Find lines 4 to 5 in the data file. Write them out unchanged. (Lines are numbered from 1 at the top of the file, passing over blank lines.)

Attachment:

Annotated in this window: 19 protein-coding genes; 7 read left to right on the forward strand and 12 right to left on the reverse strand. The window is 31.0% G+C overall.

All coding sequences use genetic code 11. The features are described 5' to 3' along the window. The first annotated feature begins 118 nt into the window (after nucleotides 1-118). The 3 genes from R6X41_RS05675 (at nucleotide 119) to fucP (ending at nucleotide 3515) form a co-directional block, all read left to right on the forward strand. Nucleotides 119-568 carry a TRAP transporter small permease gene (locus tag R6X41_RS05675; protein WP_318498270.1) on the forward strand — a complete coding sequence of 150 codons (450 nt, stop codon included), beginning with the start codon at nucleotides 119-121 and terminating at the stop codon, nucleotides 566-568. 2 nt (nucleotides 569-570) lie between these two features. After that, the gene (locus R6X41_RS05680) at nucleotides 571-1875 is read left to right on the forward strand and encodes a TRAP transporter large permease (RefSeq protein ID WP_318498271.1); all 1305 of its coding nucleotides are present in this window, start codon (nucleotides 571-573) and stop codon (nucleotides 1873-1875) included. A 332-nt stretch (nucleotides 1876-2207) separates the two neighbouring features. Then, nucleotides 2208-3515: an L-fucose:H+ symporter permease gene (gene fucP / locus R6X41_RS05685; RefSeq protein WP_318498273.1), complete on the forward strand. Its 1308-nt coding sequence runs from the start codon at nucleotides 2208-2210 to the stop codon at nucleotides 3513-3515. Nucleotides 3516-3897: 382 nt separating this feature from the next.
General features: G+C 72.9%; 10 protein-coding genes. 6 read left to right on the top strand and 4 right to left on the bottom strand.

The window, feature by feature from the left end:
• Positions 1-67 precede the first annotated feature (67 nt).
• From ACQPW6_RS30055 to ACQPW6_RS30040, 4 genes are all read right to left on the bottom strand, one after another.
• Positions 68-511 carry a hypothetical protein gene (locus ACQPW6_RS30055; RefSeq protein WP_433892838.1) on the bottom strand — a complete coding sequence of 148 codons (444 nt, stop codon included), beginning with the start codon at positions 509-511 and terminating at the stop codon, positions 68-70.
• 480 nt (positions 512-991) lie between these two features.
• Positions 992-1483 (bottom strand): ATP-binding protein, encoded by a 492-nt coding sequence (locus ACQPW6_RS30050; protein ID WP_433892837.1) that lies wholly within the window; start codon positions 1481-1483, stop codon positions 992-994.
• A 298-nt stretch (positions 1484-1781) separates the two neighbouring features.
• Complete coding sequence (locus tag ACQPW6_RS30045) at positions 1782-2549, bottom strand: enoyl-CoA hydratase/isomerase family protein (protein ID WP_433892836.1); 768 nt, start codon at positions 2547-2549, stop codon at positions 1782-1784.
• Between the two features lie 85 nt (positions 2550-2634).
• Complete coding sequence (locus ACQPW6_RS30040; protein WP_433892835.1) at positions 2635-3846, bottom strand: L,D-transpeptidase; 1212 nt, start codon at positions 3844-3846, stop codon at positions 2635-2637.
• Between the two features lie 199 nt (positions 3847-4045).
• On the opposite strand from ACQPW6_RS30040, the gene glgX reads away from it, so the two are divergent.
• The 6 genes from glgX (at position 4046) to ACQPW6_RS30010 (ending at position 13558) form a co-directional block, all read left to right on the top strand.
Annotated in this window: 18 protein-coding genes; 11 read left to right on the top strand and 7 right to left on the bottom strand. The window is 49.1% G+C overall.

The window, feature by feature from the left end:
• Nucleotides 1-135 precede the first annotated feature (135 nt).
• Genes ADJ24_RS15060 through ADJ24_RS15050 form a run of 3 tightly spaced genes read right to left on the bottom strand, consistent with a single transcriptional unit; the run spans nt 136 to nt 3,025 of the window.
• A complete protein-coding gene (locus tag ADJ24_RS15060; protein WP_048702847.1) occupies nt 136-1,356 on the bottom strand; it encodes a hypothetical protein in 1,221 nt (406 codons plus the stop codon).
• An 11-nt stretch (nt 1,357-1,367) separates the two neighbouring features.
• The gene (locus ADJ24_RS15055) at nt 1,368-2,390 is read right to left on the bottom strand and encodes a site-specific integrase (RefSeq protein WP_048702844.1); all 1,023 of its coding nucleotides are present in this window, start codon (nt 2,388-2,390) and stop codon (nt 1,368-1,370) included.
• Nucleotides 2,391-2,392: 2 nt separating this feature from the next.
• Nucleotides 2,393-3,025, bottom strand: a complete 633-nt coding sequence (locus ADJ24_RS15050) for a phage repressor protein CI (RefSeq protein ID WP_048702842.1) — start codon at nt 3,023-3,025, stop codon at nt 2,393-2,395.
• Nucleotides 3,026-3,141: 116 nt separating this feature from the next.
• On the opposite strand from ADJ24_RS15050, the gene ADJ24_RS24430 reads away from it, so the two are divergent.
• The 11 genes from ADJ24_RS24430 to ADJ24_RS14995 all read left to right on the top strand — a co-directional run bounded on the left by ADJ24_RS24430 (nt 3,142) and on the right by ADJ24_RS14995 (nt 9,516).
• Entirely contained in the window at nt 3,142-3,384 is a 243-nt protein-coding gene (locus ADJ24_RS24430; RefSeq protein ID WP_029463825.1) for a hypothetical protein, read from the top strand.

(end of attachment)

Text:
The window, feature by feature from the left end:
• Positions 1-67 precede the first annotated feature (67 nt).